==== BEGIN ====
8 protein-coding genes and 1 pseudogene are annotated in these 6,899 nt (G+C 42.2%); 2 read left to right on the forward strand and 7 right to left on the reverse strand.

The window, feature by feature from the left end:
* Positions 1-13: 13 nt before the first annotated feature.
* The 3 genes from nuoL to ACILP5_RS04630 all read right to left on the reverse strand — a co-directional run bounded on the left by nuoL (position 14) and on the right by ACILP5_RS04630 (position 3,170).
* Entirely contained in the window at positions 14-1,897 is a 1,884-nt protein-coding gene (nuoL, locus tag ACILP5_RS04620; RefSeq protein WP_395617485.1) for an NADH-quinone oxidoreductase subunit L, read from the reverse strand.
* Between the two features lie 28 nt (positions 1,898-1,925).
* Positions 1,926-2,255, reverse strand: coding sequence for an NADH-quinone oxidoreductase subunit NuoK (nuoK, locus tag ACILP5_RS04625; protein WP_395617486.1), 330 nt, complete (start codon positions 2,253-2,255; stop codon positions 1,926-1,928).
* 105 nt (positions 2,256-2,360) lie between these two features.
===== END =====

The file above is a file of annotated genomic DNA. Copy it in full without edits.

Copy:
8 protein-coding genes and 1 pseudogene are annotated in these 6,899 nt (G+C 42.2%); 2 read left to right on the forward strand and 7 right to left on the reverse strand.

The window, feature by feature from the left end:
* Positions 1-13: 13 nt before the first annotated feature.
* The 3 genes from nuoL to ACILP5_RS04630 all read right to left on the reverse strand — a co-directional run bounded on the left by nuoL (position 14) and on the right by ACILP5_RS04630 (position 3,170).
* Entirely contained in the window at positions 14-1,897 is a 1,884-nt protein-coding gene (nuoL, locus tag ACILP5_RS04620; RefSeq protein WP_395617485.1) for an NADH-quinone oxidoreductase subunit L, read from the reverse strand.
* Between the two features lie 28 nt (positions 1,898-1,925).
* Positions 1,926-2,255, reverse strand: coding sequence for an NADH-quinone oxidoreductase subunit NuoK (nuoK, locus tag ACILP5_RS04625; protein WP_395617486.1), 330 nt, complete (start codon positions 2,253-2,255; stop codon positions 1,926-1,928).
* 105 nt (positions 2,256-2,360) lie between these two features.